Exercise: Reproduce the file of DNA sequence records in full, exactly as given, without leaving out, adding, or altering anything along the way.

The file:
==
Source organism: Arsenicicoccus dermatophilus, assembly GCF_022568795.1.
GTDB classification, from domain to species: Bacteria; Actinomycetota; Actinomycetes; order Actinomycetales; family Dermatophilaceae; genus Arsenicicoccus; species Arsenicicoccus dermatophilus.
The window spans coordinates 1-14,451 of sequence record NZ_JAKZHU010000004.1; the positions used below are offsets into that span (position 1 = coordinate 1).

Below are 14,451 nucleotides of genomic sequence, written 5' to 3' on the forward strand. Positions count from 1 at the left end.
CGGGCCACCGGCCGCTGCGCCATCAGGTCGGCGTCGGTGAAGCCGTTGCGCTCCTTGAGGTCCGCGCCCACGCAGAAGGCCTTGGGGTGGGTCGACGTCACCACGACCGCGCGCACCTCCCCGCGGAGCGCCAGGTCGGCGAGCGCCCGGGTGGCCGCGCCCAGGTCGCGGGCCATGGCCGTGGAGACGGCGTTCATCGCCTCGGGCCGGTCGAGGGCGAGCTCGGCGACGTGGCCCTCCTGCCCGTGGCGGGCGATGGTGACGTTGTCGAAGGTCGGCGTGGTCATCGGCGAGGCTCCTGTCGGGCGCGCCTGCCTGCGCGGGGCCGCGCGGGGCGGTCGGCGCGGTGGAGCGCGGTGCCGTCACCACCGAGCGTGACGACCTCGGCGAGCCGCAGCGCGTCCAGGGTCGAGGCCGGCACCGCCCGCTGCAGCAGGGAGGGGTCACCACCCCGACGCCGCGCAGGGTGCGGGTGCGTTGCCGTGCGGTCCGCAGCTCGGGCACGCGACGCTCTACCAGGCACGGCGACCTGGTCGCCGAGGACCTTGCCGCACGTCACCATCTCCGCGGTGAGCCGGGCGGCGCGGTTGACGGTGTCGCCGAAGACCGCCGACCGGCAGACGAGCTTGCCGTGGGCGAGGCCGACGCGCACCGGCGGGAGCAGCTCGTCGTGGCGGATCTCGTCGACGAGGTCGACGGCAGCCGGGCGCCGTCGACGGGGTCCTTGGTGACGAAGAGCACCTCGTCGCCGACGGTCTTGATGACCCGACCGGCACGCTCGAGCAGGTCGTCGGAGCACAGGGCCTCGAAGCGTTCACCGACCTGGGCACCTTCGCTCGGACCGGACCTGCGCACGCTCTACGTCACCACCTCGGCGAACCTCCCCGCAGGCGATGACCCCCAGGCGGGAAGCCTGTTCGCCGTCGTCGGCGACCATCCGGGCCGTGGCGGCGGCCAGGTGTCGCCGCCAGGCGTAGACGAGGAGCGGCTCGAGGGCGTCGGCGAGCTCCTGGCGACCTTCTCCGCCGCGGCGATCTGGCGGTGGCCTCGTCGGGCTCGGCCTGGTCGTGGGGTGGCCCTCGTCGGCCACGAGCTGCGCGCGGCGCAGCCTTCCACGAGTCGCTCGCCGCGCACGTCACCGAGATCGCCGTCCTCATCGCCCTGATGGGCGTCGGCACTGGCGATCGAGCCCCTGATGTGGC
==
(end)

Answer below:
Source organism: Arsenicicoccus dermatophilus, assembly GCF_022568795.1.
GTDB classification, from domain to species: Bacteria; Actinomycetota; Actinomycetes; order Actinomycetales; family Dermatophilaceae; genus Arsenicicoccus; species Arsenicicoccus dermatophilus.
The window spans coordinates 1-14,451 of sequence record NZ_JAKZHU010000004.1; the positions used below are offsets into that span (position 1 = coordinate 1).

Below are 14,451 nucleotides of genomic sequence, written 5' to 3' on the forward strand. Positions count from 1 at the left end.
CGGGCCACCGGCCGCTGCGCCATCAGGTCGGCGTCGGTGAAGCCGTTGCGCTCCTTGAGGTCCGCGCCCACGCAGAAGGCCTTGGGGTGGGTCGACGTCACCACGACCGCGCGCACCTCCCCGCGGAGCGCCAGGTCGGCGAGCGCCCGGGTGGCCGCGCCCAGGTCGCGGGCCATGGCCGTGGAGACGGCGTTCATCGCCTCGGGCCGGTCGAGGGCGAGCTCGGCGACGTGGCCCTCCTGCCCGTGGCGGGCGATGGTGACGTTGTCGAAGGTCGGCGTGGTCATCGGCGAGGCTCCTGTCGGGCGCGCCTGCCTGCGCGGGGCCGCGCGGGGCGGTCGGCGCGGTGGAGCGCGGTGCCGTCACCACCGAGCGTGACGACCTCGGCGAGCCGCAGCGCGTCCAGGGTCGAGGCCGGCACCGCCCGCTGCAGCAGGGAGGGGTCACCACCCCGACGCCGCGCAGGGTGCGGGTGCGTTGCCGTGCGGTCCGCAGCTCGGGCACGCGACGCTCTACCAGGCACGGCGACCTGGTCGCCGAGGACCTTGCCGCACGTCACCATCTCCGCGGTGAGCCGGGCGGCGCGGTTGACGGTGTCGCCGAAGACCGCCGACCGGCAGACGAGCTTGCCGTGGGCGAGGCCGACGCGCACCGGCGGGAGCAGCTCGTCGTGGCGGATCTCGTCGACGAGGTCGACGGCAGCCGGGCGCCGTCGACGGGGTCCTTGGTGACGAAGAGCACCTCGTCGCCGACGGTCTTGATGACCCGACCGGCACGCTCGAGCAGGTCGTCGGAGCACAGGGCCTCGAAGCGTTCACCGACCTGGGCACCTTCGCTCGGACCGGACCTGCGCACGCTCTACGTCACCACCTCGGCGAACCTCCCCGCAGGCGATGACCCCCAGGCGGGAAGCCTGTTCGCCGTCGTCGGCGACCATCCGGGCCGTGGCGGCGGCCAGGTGTCGCCGCCAGGCGTAGACGAGGAGCGGCTCGAGGGCGTCGGCGAGCTCCTGGCGACCTTCTCCGCCGCGGCGATCTGGCGGTGGCCTCGTCGGGCTCGGCCTGGTCGTGGGGTGGCCCTCGTCGGCCACGAGCTGCGCGCGGCGCAGCCTTCCACGAGTCGCTCGCCGCGCACGTCACCGAGATCGCCGTCCTCATCGCCCTGATGGGCGTCGGCACTGGCGATCGAGCCCCTGATGTGGC